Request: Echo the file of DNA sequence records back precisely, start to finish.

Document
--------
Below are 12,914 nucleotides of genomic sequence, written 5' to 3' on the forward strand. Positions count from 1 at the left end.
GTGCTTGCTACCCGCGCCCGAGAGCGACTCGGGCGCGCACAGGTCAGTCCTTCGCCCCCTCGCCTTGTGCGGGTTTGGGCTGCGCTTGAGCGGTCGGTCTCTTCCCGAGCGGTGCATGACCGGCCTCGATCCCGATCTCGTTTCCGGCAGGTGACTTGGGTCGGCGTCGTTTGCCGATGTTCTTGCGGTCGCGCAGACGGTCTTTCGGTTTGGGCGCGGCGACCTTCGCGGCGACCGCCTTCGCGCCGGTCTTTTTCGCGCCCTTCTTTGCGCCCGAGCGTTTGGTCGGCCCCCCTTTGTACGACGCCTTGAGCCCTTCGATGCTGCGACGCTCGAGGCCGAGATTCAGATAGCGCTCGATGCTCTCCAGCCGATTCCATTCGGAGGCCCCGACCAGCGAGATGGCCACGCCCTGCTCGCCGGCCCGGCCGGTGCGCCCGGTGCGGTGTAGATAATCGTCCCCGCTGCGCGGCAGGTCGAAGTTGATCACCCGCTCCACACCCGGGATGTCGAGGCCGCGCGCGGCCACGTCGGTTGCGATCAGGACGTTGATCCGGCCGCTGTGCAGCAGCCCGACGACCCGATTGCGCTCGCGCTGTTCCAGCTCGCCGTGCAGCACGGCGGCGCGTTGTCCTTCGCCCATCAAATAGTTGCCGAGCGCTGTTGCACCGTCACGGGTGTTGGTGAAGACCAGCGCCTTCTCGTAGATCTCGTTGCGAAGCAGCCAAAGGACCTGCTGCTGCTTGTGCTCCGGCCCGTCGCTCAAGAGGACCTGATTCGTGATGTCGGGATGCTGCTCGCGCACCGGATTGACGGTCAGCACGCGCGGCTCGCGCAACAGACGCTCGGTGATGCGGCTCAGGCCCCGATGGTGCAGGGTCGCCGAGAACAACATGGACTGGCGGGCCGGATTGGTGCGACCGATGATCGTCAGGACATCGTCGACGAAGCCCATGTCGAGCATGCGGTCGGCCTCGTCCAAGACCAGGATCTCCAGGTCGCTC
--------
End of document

Below are 12,914 nucleotides of genomic sequence, written 5' to 3' on the forward strand. Positions count from 1 at the left end.
GTGCTTGCTACCCGCGCCCGAGAGCGACTCGGGCGCGCACAGGTCAGTCCTTCGCCCCCTCGCCTTGTGCGGGTTTGGGCTGCGCTTGAGCGGTCGGTCTCTTCCCGAGCGGTGCATGACCGGCCTCGATCCCGATCTCGTTTCCGGCAGGTGACTTGGGTCGGCGTCGTTTGCCGATGTTCTTGCGGTCGCGCAGACGGTCTTTCGGTTTGGGCGCGGCGACCTTCGCGGCGACCGCCTTCGCGCCGGTCTTTTTCGCGCCCTTCTTTGCGCCCGAGCGTTTGGTCGGCCCCCCTTTGTACGACGCCTTGAGCCCTTCGATGCTGCGACGCTCGAGGCCGAGATTCAGATAGCGCTCGATGCTCTCCAGCCGATTCCATTCGGAGGCCCCGACCAGCGAGATGGCCACGCCCTGCTCGCCGGCCCGGCCGGTGCGCCCGGTGCGGTGTAGATAATCGTCCCCGCTGCGCGGCAGGTCGAAGTTGATCACCCGCTCCACACCCGGGATGTCGAGGCCGCGCGCGGCCACGTCGGTTGCGATCAGGACGTTGATCCGGCCGCTGTGCAGCAGCCCGACGACCCGATTGCGCTCGCGCTGTTCCAGCTCGCCGTGCAGCACGGCGGCGCGTTGTCCTTCGCCCATCAAATAGTTGCCGAGCGCTGTTGCACCGTCACGGGTGTTGGTGAAGACCAGCGCCTTCTCGTAGATCTCGTTGCGAAGCAGCCAAAGGACCTGCTGCTGCTTGTGCTCCGGCCCGTCGCTCAAGAGGACCTGATTCGTGATGTCGGGATGCTGCTCGCGCACCGGATTGACGGTCAGCACGCGCGGCTCGCGCAACAGACGCTCGGTGATGCGGCTCAGGCCCCGATGGTGCAGGGTCGCCGAGAACAACATGGACTGGCGGGCCGGATTGGTGCGACCGATGATCGTCAGGACATCGTCGACGAAGCCCATGTCGAGCATGCGGTCGGCCTCGTCCAAGACCAGGATCTCCAGGTCGCTC